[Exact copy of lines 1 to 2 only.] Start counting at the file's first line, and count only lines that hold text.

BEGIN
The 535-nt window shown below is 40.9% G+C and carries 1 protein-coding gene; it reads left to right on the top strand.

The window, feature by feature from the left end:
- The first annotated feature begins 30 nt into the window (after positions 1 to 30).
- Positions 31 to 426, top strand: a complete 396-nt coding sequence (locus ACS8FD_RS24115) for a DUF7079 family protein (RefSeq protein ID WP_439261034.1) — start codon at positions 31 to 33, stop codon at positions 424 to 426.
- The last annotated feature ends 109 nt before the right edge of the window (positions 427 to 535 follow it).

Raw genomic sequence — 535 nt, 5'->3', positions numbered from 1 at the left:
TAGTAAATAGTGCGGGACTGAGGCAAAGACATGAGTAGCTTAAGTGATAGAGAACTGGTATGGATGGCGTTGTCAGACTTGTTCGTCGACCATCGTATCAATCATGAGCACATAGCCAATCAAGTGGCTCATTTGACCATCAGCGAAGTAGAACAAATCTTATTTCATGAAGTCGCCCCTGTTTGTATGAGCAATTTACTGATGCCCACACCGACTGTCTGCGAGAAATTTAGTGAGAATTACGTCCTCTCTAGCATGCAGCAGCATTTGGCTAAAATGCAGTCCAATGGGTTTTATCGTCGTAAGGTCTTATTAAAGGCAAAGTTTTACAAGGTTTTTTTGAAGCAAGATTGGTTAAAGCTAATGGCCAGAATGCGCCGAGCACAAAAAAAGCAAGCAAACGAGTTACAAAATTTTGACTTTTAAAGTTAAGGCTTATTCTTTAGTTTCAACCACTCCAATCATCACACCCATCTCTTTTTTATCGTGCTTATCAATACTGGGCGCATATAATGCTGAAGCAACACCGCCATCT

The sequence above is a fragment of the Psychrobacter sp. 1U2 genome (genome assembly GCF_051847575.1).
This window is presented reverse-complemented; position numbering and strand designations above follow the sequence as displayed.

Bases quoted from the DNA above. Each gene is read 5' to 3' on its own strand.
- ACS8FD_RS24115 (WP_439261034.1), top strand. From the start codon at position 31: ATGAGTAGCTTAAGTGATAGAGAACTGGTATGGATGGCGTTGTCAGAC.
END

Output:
The 535-nt window shown below is 40.9% G+C and carries 1 protein-coding gene; it reads left to right on the top strand.

The window, feature by feature from the left end: